I RECENTLY gave a talk at the state prison in San Quentin, Calif. At the event, a former inmate said, “I don’t understand why over the 18-year period of my incarceration, over $900,000 was paid to keep me in prison. But when I was paroled, I was given $200 and told ‘good luck.’ ”
The Islamic Republic of Iran held another Holocaust cartoon festival this month, inviting the usual despicable cast of characters. Foreign Minister Mohammad Javad Zarifassured the New Yorker that although the event would proceed, Iran would ensure that the “people who have preached racial hatred and violence will not be invited.” Evidently, Zarif believes there are Holocaust deniers who do not harbor “racial hatred.”
Benn Steil’s May 20 op-ed on the PBS NewsHour Making$ense site, co-authored with Emma Smith, explains the practical and political barriers to further monetary or fiscal loosening in nations representing at least 60 percent of the global economy. This spells trouble ahead if economic conditions worsen.
It’s hard to decide what is the most disturbing part of Donald Trump’s candidacy. His racism, sexism and nativism? His crudity, boastfulness and boorishness? His incessant flip-flopping? His threats against critics and incitement of violence against demonstrators?
It’s easy to snicker at Vladimir Putin’s annual televised call-in extravaganza, known as “Direct Line.” The show’s campy, “Dear Leader” deference would hardly be greater if Kim Jong Un were its star. Still, Mr. Putin’s performance is a valuable political barometer. The questions allowed and the answers they generate tell us how the Kremlin views the country’s mind and mood.
Benn Steil’s latest op-ed in The Weekly Standard examines Paul Krugman’s continuing calls for fiscal stimulus, as well as his defense of government wage intervention and mercantilism. These have all been grounded in the assertion that the United States is in a “liquidity trap,” in which monetary policy is ineffective. Steil explains why the theory of liquidity traps is logically inapplicable when the central bank’s policy rate is positive, as it has been in the United States since December, and concludes that it operates as a fig leaf behind which to advocate policies with less scientific rationales.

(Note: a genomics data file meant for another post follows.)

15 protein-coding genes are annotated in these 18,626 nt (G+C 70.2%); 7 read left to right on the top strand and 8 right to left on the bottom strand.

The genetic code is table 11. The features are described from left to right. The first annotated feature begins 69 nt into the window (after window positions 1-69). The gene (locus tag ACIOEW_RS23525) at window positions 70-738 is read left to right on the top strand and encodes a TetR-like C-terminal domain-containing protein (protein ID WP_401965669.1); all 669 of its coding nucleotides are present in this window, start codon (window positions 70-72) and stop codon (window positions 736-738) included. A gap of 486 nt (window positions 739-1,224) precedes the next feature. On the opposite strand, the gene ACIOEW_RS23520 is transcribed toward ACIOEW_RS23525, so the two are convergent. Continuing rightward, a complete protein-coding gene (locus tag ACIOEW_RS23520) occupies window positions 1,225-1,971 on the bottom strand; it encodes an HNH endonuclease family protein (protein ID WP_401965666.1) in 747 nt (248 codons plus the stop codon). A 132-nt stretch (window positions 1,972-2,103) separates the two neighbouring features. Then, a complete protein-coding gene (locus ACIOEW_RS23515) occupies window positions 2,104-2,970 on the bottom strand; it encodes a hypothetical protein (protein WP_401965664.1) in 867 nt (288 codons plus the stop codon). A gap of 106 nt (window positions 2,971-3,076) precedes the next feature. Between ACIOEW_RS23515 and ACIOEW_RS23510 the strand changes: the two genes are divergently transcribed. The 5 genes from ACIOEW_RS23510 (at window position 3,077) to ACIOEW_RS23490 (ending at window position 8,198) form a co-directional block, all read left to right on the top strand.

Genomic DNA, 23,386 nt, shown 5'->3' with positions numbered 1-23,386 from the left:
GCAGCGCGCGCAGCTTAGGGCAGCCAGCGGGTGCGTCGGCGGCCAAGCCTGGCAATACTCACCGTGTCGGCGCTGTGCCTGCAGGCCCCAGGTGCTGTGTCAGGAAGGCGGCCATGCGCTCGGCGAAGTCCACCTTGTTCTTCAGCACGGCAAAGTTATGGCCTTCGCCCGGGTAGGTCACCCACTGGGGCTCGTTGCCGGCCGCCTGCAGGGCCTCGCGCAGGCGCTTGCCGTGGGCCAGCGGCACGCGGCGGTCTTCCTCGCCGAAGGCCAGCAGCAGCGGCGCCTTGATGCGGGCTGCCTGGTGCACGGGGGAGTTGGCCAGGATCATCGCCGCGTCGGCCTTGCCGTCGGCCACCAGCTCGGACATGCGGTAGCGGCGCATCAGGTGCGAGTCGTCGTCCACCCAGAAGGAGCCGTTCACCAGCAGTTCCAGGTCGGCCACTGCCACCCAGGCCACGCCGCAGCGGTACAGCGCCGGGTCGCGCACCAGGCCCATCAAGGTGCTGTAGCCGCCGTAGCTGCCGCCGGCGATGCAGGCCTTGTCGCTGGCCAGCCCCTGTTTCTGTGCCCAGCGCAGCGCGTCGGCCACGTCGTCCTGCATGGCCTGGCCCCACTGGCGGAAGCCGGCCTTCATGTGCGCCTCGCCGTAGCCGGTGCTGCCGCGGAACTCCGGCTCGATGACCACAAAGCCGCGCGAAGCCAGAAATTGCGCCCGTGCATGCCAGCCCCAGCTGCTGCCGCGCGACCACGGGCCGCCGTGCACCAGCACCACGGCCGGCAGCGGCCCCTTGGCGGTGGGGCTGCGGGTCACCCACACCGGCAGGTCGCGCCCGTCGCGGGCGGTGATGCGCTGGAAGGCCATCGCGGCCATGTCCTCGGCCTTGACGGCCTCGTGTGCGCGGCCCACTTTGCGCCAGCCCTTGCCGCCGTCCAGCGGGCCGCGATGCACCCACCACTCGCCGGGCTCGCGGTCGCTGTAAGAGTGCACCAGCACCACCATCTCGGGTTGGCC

Benn Steil’s op-ed in the March 30 edition of the Wall Street Journal, co-authored with Emma Smith, looks at presidential campaign charges that China is engaged in “currency manipulation” to boost net exports. They show that the aims of China’s pegged exchange rate regime have varied over the past two decades, and have not always been mercantilist. In recent months, with capital flowing out of China at a prodigious rate, its interventions have been to keep its currency up—not down. Launching a trade war with China over currency management, as Donald Trump and Bernie Sanders intend, would therefore be nonsensical—as well as damaging to U.S. interests.
For over six decades, the United States and Pakistan have suffered through a tormented and often tumultuous relationship, one defined at its apex by wartime alliance and at its nadir by stiff U.S. sanctions. In many ways, the period since 9/11 has mirrored that longer history, with expectations inflated and dashed, overblown rhetoric, and in the end, more frustration than satisfaction.
Africa’s largest economy is struggling to find its feet. Sliding oil prices threaten to derail President Muhammadu Buhari’s efforts to put Nigeria’s public finances back in order, fund planned infrastructure spending, and field much-needed social programs.
The entire world was surprised when, at the end of September 2015, Vladimir Putin suddenly started moving Russian aircraft, tanks and troops into Syria. At the time, President Obama predicted the Russian intervention would fail.
Russian President Vladimir Putin’s surprise announcement that he is pulling Russian forces out of Syria will be greeted skeptically by many, and for good reason. Mr. Putin may be showing himself to be a canny strategist. But watch out for all the ways his plan could still go wrong.
Writing in Financial Times, Philip Gordon argues that the ceasefire in Syria is the most propitious development in the country since the war began five years ago. It's maintenance should be prioritized even over other longstanding goals such as the immediate removal of Assad or the marginalization of Russia and Iran.